Geography

On the Road with Alexander von Humboldt

On the Road with Alexander von Humboldt

On August 3, 1804 geographer, naturalist, and explorer Alexander von Humboldt returned home from his great South America scientific discovery journey. “I am more and more convinced that our happiness or unhappiness depends more on the way we meet the events of life than on the nature of those events themselves”. – Alexander von Humboldt Actually, Humboldt did not make this journey all alone. He had a companion, Aimé Bonpland. But today,…
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“Because it’s there” – George Mallory and Mount Everest

“Because it’s there” – George Mallory and Mount Everest

“Why would you want to climb Mount Everest?” George Mallory was asked this question in 1924 and gave the most obvious answer: “Because it’s there“. The famous mountaineer was born on June 18, 1886, and is best known for his expeditions to the highest mountain on earth. George Mallory came from relatively simple backgrounds. His father Leigh Mallory was vicar of Mobberley, a large and prosperous community not far from Manchester. Growing up…
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Sir George Everest and his Trigonometric Survey of India

Sir George Everest and his Trigonometric Survey of India

On July 4, 1790, Welsh military engineer and geodesist Sir George Everest was born. Everest was the Surveyor General of India from 1830 through 1843, providing the accurate mapping of the subcontinent. For more than twenty-five years and despite numerous hardships, he surveyed the longest arc of the meridian ever accomplished at the time. In 1865, Mount Everest was named in his honour in the English language, despite his objections, by the…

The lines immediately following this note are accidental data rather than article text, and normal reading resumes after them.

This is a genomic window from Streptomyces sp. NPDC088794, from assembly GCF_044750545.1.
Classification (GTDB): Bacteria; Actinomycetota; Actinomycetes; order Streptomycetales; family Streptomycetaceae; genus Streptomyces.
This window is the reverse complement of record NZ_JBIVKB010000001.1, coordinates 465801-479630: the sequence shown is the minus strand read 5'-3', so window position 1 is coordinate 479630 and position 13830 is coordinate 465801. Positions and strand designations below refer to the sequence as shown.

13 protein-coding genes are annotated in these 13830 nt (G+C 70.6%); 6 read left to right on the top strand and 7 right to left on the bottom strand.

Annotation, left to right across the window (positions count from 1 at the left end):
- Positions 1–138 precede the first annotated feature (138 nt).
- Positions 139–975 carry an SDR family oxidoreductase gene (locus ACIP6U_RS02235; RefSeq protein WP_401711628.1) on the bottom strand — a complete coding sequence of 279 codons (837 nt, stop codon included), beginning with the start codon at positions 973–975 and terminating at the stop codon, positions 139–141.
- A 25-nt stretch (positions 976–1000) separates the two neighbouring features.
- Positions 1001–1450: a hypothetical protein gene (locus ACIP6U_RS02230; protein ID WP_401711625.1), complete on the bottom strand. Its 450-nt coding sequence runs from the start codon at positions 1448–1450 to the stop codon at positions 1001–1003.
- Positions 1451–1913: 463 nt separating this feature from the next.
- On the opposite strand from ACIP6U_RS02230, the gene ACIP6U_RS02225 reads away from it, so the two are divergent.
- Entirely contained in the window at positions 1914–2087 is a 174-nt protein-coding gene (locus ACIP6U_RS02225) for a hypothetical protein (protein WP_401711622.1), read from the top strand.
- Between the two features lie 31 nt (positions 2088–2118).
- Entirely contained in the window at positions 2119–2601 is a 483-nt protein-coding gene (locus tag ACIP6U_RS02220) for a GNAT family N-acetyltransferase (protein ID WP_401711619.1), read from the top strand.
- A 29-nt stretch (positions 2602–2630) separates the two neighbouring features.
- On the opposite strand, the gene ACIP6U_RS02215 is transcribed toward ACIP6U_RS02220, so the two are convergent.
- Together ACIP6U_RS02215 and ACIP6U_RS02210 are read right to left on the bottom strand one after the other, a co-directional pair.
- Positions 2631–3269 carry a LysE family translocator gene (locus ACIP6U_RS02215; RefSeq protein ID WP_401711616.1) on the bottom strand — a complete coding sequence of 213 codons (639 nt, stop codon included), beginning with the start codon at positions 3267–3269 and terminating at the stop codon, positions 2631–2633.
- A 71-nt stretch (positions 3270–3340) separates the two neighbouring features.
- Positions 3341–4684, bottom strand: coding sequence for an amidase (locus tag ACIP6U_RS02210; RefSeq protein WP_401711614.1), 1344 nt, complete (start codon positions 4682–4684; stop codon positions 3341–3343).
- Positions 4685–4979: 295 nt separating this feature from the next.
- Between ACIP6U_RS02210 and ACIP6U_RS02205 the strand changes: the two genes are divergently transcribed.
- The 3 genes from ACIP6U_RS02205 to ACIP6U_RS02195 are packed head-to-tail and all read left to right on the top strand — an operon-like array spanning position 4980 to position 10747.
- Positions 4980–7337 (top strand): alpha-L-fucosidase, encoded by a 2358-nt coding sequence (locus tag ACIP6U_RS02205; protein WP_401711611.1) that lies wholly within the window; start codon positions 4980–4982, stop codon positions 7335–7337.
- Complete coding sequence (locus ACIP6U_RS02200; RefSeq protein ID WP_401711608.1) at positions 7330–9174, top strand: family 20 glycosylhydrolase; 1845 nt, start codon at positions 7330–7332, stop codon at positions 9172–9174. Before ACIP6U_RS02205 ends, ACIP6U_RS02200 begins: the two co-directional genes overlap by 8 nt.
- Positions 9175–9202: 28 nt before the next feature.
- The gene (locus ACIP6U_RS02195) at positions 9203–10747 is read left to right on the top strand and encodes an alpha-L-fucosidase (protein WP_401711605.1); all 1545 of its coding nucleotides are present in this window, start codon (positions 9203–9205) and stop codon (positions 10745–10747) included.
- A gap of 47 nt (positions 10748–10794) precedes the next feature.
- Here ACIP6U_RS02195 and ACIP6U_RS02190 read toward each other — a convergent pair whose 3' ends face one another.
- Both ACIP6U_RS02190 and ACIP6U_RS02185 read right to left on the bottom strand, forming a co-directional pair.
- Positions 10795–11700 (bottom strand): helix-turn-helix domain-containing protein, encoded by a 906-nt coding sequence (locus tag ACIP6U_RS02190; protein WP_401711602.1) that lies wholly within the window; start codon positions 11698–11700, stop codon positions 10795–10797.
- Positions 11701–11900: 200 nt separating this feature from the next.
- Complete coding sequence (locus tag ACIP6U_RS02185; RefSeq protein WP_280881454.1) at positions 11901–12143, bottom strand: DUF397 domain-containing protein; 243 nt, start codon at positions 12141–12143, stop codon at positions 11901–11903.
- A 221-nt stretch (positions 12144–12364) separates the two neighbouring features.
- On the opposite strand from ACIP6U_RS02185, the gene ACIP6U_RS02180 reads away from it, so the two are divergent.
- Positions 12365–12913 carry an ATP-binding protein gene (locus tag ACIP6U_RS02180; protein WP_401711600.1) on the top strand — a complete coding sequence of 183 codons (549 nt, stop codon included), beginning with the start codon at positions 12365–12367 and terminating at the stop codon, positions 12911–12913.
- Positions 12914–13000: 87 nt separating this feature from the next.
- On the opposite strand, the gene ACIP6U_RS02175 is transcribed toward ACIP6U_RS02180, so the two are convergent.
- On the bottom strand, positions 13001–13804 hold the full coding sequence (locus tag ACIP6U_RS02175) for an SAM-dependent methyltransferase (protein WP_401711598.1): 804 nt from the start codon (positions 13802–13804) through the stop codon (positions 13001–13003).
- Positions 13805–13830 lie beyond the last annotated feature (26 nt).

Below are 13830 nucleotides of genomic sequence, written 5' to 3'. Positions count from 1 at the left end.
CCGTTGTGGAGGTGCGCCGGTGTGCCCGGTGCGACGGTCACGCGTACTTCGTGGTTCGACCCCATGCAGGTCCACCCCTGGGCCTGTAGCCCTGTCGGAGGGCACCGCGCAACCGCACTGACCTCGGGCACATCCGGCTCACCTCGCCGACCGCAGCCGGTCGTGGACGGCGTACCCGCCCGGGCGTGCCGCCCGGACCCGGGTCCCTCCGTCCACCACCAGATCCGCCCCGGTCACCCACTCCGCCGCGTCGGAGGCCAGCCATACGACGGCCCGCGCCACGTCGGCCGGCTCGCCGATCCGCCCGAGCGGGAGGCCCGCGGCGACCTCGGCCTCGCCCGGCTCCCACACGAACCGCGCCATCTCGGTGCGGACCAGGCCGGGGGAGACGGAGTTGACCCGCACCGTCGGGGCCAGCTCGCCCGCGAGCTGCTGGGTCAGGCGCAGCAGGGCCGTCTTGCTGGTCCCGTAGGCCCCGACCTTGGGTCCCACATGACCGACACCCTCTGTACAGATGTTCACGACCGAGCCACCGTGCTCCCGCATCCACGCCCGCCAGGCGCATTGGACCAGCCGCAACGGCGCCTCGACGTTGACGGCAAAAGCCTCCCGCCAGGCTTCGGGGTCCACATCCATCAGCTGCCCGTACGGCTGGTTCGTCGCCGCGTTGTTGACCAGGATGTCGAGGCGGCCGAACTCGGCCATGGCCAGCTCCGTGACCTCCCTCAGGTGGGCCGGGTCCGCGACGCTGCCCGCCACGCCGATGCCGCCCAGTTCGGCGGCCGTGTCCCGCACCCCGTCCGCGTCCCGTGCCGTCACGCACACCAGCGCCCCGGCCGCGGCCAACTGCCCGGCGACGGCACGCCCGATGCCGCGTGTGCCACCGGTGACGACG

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The Jolliet-Marquette Expedition on the Upper Mississippi

The Jolliet-Marquette Expedition on the Upper Mississippi

On May 17, 1673, French-Canadian explorer Louis Jolliet and Jesuit priest and missionary Jacques Marquette departed from St. Ignace Michigan with two canoes and five other voyageurs to explore the Upper Mississippi. While Spanish explorer and conquistador Hernando de Soto was the first European to make official note of the Mississippi River by discovering its entrance in 1541 on his expedition deep into the territory of the modern-day United States [1], Jolliet…
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Ferdinand Freiherr von Richthofen and the Silk Road

Ferdinand Freiherr von Richthofen and the Silk Road

On May 5, 1833, German traveller, geographer, and scientist Ferdinand Freiherr von Richthofen was born. Von Richthofen is noted for coining the terms “Seidenstraße” and “Seidenstraßen” = “Silk Road(s)” or “Silk Route(s)” in 1877. He also standardized the practices of chorography and chorology. Ferdinand von Richthofen was born in Carlsruhe, Prussian Silesia, to Karl Richthofen and his wife Ferdinande. He attended the Catholic Gymnasium in Breslau (today Wroclaw) to complete his secondary…
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Édouard-Gaston Deville and the Perfection of Photogrammetry